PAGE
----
Be honest. How many times have you seen and heard the word “bigot” in the past couple of weeks? I, for one, have seen and heard it too many times to count and I realized something. People are so quick to accuse and call out religious and traditional bigots while overlooking other types of bias in the spectrum – and periods of elections are particularly infamous for illuminating these traits.
Don’t get me wrong. I’m not a bigot apologist or anything like that. But we all have reasons for supporting a particular candidate during the elections and not many of us decide solely based on facts. Nonetheless, this is understandable. After all, studies have proven that a fully informed vote is rarely, if ever, a reality.
Factors such as party labels and endorsement from respected persons or loved ones can play a major role in political decisions. Even a candidate’s age, looks, gender, personality, and the wildly talked-about religion and ethnicity can affect the decision. Research has shown that people tend to vote for politicians who have a similar personality to themselves.
Perception of a candidate’s probability to win is also a factor that can have a role in many people’s decisions. Emotions and sentiments like hope even influence voters and political aficionados who often make informed decisions.
So… Perhaps we’re all biased but some of us are more biased than others?
There is increasing evidence that our political behaviour is governed more by emotions and prejudice than rationality. Despite this, we tend to act like the opposite is the case in our arguments. If we were all exposed to the same facts then we would reach the same conclusions and thus make the same choices. However, we all have different ideologies and exposure and this informs our choices.
Unfortunately, once people have set their minds on something, it becomes hard to look at things objectively. This is especially true when it comes to politics and elections. People tend to hold on to their preconceived notions and prejudices for dear life. To agree that another person might have a valid point is synonymous with drinking gall. Because of this, many political discussions do not go well. They often involve raised voices and insults hurled all over the place. This is because many of the participants in these discussions are not willing to see another point of view much less accept it. They simply want to force their opinion down people’s throats.
Even when one makes a political decision without bias, the bias tends to crop up later on. Such a one then tends to selectively pay attention to things that agree with their political orientation. For example, agreeing with fake news and propaganda related to the opposition without making any effort to confirm the truth.Whereas they would not do so if it were their political affiliation that is affected.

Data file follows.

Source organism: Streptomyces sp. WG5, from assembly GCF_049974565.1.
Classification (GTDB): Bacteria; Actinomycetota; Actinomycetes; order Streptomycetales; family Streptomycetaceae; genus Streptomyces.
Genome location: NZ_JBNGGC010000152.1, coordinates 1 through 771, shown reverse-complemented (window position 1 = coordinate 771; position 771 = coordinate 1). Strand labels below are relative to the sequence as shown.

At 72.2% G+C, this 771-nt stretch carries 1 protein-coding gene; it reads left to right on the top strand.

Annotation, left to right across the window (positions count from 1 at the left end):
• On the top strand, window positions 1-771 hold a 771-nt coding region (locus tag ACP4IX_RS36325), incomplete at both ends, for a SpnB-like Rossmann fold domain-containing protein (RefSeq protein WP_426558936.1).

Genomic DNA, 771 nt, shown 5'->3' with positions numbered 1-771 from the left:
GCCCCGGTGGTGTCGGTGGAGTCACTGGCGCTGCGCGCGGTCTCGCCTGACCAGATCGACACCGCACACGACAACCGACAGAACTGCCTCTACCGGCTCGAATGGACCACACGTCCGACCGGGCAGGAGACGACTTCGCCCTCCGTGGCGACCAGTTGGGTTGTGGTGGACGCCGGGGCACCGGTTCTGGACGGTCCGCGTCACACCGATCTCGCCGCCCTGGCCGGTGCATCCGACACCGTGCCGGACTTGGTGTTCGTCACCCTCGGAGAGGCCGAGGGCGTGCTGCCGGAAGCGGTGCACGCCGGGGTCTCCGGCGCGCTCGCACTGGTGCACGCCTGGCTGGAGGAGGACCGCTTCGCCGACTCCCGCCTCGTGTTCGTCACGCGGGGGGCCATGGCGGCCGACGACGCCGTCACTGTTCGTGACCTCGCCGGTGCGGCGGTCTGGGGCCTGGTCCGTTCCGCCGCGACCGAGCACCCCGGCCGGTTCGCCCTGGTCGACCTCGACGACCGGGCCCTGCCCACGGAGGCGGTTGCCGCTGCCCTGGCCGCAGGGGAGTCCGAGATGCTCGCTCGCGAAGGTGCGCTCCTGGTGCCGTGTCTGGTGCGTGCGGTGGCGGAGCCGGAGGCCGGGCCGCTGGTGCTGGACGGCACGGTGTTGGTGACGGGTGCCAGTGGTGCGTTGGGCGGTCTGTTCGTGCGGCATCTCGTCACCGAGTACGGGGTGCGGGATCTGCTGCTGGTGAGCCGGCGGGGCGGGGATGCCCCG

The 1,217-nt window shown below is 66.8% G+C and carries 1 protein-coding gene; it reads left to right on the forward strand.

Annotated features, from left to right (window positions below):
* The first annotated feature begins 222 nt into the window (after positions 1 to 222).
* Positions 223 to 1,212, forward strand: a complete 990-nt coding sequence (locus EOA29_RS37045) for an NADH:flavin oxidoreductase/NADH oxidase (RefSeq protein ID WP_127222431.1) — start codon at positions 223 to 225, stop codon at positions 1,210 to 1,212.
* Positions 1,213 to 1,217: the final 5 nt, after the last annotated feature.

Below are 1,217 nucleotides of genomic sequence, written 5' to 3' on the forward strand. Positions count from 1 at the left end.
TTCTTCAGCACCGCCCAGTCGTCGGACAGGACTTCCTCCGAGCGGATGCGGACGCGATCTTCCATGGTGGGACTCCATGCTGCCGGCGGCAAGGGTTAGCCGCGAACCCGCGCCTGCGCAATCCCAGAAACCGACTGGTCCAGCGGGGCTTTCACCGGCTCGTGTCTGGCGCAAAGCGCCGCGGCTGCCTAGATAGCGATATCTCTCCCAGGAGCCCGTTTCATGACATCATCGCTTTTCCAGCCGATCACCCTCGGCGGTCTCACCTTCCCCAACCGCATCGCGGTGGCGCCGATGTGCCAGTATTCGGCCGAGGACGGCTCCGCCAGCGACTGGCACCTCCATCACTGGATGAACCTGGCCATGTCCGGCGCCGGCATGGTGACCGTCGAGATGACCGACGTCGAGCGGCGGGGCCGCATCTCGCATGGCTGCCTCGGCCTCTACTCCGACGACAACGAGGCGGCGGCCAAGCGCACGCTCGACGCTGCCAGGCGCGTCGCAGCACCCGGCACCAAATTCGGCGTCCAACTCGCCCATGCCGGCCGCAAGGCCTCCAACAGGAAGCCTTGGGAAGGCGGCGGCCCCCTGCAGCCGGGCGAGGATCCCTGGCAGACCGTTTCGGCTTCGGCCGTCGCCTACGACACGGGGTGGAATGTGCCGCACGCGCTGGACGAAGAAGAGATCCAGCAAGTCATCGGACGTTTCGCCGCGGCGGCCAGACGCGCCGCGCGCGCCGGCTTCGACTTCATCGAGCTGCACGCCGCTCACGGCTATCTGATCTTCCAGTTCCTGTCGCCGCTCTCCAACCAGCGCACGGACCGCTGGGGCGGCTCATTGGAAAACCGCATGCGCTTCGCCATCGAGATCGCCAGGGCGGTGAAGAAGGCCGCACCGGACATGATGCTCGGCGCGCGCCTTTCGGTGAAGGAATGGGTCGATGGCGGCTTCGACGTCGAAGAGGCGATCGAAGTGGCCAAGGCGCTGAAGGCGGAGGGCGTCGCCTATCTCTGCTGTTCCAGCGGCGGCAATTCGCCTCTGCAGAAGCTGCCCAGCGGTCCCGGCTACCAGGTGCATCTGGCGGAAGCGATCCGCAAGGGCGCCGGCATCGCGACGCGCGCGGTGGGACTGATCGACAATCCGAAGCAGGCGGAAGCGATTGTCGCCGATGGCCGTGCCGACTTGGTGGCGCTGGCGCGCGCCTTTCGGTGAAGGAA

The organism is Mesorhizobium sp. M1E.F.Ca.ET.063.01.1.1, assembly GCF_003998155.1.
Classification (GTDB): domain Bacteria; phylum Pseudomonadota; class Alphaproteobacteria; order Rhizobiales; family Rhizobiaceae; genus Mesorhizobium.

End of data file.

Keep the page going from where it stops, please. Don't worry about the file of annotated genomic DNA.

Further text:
Another thing is that most people turn a blind eye to the faults of the group or person they are supporting. They place their trust in them like they are some sort of messiah. It baffles me how people can huff and puff and beat their chest vouching for a politician. How can one trust a politician so blindly and completely hope in him based on his promises? Have they seen the intent of his heart? Why do people act like the group they are supporting can do no wrong? And when they do wrong, they regard it as being wise . You then see them agree with notions like “politics is a dirty game and to win you must also play dirty.”
During the presidential elections, I followed updates from supporters of the major competing political parties. Certain party affiliates were quick to post videos of election malpractice and violence caused by the opposition. Well, supporters of the opposition also posted videos of disenfranchisement and rigging done by the other parties. Of course, none of them addressed their affiliation’s malpractice. They only focused on the opposition’s wrongs. However, election malpractice is election malpractice, no matter what side it comes from. And although it might have been more blatant on one side, it does not dissuade the fact that many of us turn a blind eye to our preferred party’s obvious faults when it is the entire system of politics in this country that is flawed. Why?
The answer is simple. It is because we are biased. So, the next time you want to accuse or point fingers and cast stones at a person for being biased, perhaps sit and think about it first because you too might be acting out of bias.
In conclusion, we all need to be intentional about being as objective as possible when it comes to politics. It is only then we can progress as a nation.
Perhaps this piece is biased, but this is my opinion and I would love to know yours in the comments. Check out other opinions here.